• The rap group Bone Thugs-n-Harmony has such a varied and diverse style that they ended up creating a varied and diverse fanbase. This diverse fan base always ends up in heated flame wars over what direction the group should take musically. The debates (or arguments) range from style, subject matter and whether or not to have guest features. The group even has a problem maintaining the small but loyal Broken Base that they do have, due to the fact there are more fans of certain individual members than the actual group as a whole. There's also a very contentious debate regarding what caused the group to lose popularity. Some say it's because their music changed. While others say it's because of changing trends in the Hip-Hop industry, and the music industry over all. Quite a few say all of the above. The beef with Migos has kinda unified most of the fanbase, but there's still some dissent in regards to the beef as some Bone fans are apparently Migos fans.
  • This happened to the British indie band The Horrors. The songs on their first album and their singles were fast, short bursts of goth-influenced garage punk often not lasting more than two minutes. Then in early 2009 came the video for "Sea Within A Sea", the first single from their second album. It was slower, more atmospheric and Joy Division-sounding and most troubling to fans, eight minutes long. Some fans cried bloody murder. Other fans welcomed the new sound with open arms and praised their new tighter sound. Needless to say, any forum discussing the band has degraded down to two dozen active flame wars about the subject between the two sides.
  • In Flames' older albums are often praised for being melodic death metal masterpieces, but when they changed their sound in 2002 with Reroute to Remain it caused a bitter flame war between "old" and "new" In Flames fans that still hasn't ceased; if you look on a comments section involving In Flames anywhere, it's very likely there'll be a debate (or flamewar) over new vs. old In Flames.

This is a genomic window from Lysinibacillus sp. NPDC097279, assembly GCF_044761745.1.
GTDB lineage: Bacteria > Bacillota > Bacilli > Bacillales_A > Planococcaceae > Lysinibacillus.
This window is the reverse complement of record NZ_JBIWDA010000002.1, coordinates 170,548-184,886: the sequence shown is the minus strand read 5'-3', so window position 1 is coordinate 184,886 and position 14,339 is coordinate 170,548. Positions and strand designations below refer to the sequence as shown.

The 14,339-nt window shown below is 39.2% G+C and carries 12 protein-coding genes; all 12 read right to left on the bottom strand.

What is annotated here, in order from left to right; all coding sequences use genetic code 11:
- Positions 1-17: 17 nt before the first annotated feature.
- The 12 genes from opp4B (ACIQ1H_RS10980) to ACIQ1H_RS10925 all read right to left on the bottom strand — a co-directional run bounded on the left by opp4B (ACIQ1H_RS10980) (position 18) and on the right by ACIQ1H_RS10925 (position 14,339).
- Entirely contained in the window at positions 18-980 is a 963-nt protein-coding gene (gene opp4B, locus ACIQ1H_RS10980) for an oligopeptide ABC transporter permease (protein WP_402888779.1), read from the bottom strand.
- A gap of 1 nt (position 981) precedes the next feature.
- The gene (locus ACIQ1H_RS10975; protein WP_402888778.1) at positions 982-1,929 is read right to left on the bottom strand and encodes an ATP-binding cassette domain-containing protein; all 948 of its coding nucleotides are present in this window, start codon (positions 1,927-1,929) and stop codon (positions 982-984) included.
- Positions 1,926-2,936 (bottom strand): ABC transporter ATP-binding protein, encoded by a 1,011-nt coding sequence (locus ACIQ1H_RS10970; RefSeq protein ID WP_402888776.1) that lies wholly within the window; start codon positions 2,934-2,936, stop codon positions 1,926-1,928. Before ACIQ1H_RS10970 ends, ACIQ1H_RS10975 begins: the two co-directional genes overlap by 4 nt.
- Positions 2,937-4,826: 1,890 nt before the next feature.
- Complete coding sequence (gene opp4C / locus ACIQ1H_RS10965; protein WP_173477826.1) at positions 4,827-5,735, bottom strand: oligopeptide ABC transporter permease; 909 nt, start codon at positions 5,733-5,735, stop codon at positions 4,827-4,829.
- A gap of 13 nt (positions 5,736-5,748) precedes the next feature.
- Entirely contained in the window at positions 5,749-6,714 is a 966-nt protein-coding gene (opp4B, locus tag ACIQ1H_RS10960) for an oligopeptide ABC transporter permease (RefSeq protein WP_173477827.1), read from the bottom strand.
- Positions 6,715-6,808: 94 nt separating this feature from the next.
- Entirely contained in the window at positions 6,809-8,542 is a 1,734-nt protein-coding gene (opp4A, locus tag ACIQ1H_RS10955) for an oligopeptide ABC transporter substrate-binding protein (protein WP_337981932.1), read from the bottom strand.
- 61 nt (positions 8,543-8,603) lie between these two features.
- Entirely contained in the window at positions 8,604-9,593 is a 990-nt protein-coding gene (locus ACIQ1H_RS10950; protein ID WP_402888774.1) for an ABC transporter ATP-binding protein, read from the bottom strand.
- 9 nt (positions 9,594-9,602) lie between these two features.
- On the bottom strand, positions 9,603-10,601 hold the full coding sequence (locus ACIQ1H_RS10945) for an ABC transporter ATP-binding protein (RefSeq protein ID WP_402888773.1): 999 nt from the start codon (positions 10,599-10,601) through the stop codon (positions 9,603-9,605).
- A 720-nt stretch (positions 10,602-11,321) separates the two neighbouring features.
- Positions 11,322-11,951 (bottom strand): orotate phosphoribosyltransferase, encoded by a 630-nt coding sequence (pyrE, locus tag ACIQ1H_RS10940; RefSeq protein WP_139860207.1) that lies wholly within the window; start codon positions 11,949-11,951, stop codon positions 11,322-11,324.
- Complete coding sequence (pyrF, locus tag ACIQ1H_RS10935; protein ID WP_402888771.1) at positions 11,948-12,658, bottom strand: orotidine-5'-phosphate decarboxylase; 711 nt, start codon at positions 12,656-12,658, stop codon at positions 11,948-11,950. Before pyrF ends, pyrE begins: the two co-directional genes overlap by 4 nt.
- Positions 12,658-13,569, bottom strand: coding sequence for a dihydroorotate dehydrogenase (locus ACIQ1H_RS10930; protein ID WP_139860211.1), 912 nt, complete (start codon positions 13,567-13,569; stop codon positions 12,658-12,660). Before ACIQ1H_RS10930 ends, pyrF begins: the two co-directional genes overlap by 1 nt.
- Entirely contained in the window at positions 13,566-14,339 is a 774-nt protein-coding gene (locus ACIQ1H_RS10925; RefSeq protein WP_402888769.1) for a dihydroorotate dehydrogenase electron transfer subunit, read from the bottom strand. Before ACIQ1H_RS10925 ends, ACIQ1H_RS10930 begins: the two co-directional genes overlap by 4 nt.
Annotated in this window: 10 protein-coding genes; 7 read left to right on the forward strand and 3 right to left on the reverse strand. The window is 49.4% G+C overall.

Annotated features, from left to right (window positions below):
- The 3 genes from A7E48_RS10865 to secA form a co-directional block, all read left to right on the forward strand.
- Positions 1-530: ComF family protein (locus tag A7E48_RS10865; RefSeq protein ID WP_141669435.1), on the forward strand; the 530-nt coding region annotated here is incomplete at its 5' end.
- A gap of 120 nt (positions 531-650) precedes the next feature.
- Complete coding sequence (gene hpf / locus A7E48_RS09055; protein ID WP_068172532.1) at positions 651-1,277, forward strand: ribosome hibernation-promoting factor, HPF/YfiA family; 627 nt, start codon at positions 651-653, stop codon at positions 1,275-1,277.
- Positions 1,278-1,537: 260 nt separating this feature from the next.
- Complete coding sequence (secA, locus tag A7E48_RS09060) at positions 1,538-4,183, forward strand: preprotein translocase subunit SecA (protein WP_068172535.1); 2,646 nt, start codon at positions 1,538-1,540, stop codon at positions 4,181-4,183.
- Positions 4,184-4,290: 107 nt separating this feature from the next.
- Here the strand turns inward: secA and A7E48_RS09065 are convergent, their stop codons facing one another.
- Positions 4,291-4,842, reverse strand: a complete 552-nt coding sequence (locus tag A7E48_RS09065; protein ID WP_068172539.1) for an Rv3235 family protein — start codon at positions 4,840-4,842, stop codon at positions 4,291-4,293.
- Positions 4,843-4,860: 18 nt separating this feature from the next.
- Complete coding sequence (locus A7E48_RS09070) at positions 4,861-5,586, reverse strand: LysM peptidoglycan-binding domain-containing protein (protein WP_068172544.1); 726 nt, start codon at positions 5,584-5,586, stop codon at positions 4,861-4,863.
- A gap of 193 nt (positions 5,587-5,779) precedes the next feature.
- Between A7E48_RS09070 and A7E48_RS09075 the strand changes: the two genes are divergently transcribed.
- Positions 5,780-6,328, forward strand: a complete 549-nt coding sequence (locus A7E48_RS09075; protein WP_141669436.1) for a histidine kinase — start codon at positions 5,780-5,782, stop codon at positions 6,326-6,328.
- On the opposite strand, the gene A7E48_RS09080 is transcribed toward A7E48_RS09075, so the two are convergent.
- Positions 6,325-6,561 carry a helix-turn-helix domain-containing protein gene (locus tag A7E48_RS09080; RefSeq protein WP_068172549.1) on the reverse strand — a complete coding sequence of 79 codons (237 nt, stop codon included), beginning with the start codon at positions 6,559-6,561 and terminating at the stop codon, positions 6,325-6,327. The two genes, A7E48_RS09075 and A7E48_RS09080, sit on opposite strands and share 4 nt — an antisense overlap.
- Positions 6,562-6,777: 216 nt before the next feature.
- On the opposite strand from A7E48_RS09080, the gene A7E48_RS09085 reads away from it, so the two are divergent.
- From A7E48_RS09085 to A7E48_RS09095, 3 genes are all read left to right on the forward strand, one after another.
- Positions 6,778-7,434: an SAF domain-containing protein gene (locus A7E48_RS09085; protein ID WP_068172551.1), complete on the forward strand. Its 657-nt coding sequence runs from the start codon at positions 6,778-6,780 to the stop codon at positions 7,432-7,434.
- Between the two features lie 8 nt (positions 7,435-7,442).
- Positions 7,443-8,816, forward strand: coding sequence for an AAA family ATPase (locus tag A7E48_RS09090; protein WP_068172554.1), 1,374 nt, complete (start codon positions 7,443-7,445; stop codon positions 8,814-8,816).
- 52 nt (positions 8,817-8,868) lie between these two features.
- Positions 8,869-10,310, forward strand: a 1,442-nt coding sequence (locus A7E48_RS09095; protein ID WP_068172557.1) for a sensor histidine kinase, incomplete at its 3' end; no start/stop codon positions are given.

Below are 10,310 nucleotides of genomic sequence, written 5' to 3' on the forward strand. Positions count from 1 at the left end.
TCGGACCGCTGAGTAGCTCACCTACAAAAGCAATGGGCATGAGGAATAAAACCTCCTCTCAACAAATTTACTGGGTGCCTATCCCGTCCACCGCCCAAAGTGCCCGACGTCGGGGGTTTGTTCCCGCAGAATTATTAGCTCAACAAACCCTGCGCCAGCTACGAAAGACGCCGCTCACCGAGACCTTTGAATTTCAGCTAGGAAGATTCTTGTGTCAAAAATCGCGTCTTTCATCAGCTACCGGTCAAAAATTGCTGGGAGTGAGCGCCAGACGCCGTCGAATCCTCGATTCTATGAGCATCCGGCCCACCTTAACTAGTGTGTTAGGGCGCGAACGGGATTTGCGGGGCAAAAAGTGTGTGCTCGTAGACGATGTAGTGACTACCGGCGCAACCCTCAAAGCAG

• Fall Out Boy has been experiencing this for more than a decade. While they have always been willing to experiment with pop sounds (ever since Infinity on High in 2006), their releases post-hiatus have taken this Up to Eleven, especially American Beauty/American Psycho and MANIA. The lead single on every new album nowadays is an introduction to whatever sound they’re trying out, and they always invoke a passionate and polarized response from the fandom.
  • Panic! at the Disco's first two albums are a notable example in that the creative difference the fandom broke over quite literally broke up the band itself. A Fever You Can’t Sweat Out has complicated, baroque instrumentations with a dance-pop sound, with Ryan Ross’s verbose lyrics. Pretty. Odd. takes a lot of inspiration from Sgt. Pepper’s Lonely Hearts Club Band-era Beatles and folk rock. After Pretty. Odd.’s release, Ryan Ross and Jon Walker departed and formed The Young Veins, a band very similar in style to Pretty. Odd.-era Panic, while Brendon Urie and Spencer Smith went back to a pop-punk sound with Vices & Virtues.
  • My Chemical Romance’s base is pretty toxic and broken in just about every respect, but let’s focus on the music. Their first two albums (I Brought You My Bullets, You Brought Me Your Love and Three Cheers for Sweet Revenge) are rougher, louder, and much more Hardcore Punk and Post-Hardcore. The Black Parade is a theatrical, operatic concept album influenced by 70s progressive and glam rock, while Danger Days: The True Lives of the Fabulous Killjoys is another concept album with a garage rock and dance-rock vibe. Some fans prefer the harder-edged sound of the first two albums, and you’ll find arguments in the fandom about which one is the best even now, 5 years after MCR’s disbandment.
  • Steven Wilson:
    • "Normal" or "Sentimental". Both songs share the same chorus and many of the same lyrics, with the former being more acoustic and focusing on vocal harmonies, and the latter focusing more on ambience and generally being more ... sentimental.
    • To the Bone, Wilson’s latest solo album, almost split the fanbase in two: One half being his old fans who wanted more rock, and the other being mostly new fans who like or may even prefer his new classic pop directon.
  • Twenty One Pilots. Their major-label debut Vessel (2013) is widely considered their best album and 2015’s Blurryface was a huge, Grammy-winning pop success. Most fans agree they are excellent albums in their own right, but some miss the less polished production and less poppy sound of their self-titled album and Regional at Best, both of which were self-released.